We should be more concerned with significant process or cultural change here, rather than the well-managed continuous delivery of small software updates, which many users welcome.

We Cause Excessive Overtime

We have seen that starting many projects can put strain on those inside and outside of the development team. The diagram below shows the vicious cycle that we can become trapped in as the negative symptoms of sustained excessive overtime lower our quality, morale and productivity, which in turn leads to more negative symptoms. Thus, the cycle is begun anew.

Choosing the Best Option When Starting Projects

Imagine for a minute that we’re property developers and have purchased two properties that we want on the rental market within 12 months. Each requires six months of dedicated renovation at a cost of $2,000. Property A will receive $2,000 per month in rent compared to the $1,500 Property B will receive. We can choose from three seemingly sensible approaches. The table below shows each approach and how it may broadly impact our profit.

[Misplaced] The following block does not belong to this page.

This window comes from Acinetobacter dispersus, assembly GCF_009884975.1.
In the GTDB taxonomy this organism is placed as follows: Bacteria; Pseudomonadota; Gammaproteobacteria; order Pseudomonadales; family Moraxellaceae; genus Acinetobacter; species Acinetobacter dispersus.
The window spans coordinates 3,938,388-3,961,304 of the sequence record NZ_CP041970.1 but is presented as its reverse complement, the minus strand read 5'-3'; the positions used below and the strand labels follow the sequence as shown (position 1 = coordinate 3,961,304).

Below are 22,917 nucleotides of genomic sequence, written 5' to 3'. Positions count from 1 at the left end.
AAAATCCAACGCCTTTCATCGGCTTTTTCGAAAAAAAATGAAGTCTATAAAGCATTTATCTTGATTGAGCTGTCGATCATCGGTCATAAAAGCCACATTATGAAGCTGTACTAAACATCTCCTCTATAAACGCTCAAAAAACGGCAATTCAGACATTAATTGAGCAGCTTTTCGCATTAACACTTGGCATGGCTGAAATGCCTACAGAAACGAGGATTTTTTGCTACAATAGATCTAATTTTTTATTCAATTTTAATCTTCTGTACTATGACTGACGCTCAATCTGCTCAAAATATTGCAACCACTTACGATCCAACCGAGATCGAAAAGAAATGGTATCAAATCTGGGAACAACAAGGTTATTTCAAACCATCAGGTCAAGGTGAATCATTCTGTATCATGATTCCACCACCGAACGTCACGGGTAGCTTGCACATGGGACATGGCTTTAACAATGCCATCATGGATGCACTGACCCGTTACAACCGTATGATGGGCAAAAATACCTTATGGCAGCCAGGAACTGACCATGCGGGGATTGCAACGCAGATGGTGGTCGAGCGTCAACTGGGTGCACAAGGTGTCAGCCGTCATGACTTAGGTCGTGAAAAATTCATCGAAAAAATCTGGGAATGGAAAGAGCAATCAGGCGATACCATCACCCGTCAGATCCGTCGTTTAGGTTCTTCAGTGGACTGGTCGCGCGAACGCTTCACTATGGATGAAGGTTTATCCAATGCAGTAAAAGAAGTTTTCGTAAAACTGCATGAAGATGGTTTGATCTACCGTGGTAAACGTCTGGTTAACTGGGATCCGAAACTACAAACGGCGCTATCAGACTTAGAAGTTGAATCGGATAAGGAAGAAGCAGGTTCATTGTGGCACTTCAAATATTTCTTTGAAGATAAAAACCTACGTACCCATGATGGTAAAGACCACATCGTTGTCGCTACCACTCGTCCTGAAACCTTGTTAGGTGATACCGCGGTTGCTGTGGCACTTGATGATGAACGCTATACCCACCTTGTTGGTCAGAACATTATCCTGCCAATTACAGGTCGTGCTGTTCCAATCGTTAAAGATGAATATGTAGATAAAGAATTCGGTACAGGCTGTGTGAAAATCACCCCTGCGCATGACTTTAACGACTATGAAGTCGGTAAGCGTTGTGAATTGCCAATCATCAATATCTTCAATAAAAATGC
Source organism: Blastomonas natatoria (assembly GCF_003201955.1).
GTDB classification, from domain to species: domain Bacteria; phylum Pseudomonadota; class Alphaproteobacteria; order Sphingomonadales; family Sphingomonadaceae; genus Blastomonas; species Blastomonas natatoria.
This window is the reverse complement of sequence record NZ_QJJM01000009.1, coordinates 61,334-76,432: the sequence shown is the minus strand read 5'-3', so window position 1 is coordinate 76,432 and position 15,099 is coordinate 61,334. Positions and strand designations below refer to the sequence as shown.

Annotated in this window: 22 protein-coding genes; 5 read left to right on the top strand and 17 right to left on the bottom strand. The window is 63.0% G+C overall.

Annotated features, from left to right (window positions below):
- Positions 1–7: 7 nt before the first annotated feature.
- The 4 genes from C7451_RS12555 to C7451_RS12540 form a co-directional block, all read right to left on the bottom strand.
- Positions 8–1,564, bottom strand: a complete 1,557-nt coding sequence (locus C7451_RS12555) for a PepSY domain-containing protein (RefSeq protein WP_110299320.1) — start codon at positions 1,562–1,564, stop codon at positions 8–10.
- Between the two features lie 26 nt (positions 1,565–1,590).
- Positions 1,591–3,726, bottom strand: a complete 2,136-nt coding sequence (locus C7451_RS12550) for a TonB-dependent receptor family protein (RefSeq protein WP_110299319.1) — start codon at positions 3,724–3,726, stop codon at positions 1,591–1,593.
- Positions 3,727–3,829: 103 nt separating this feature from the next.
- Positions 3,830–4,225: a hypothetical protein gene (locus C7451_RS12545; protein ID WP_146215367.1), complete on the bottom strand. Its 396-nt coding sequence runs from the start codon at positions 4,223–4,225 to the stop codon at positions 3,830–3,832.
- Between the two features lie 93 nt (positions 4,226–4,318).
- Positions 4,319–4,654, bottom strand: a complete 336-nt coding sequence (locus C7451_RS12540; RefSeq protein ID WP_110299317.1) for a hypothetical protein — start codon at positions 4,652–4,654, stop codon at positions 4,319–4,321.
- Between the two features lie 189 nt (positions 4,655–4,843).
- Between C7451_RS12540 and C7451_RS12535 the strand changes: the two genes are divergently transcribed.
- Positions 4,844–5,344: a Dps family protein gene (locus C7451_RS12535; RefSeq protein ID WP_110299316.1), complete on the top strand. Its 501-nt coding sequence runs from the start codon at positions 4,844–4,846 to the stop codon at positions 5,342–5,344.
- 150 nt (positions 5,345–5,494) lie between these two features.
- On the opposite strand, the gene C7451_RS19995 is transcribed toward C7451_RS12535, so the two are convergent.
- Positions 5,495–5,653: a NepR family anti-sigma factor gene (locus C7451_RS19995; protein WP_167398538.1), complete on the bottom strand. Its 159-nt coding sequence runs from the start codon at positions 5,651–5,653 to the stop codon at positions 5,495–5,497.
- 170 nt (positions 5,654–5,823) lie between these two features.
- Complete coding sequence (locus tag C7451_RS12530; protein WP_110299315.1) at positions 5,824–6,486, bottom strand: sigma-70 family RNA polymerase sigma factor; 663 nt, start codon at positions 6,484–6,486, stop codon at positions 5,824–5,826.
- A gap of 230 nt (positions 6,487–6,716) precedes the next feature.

Property A

Property B


Profit (24 months)

Simultaneous: Team works on both properties an equal amount within each iteration





- $8400









Alternate Iterations: Team focuses on each property for an entire iteration alternatively














Linear: Team finishes Property A before starting on Property B














In his book “Agile Portfolio Management,” Jochen Krebs states that we could safely apply a 40 percent penalty to the “simultaneous” approach and a 15 percent penalty to the “alternate” approach, which increases our costs while reducing our income period.

Over a period of 24 months: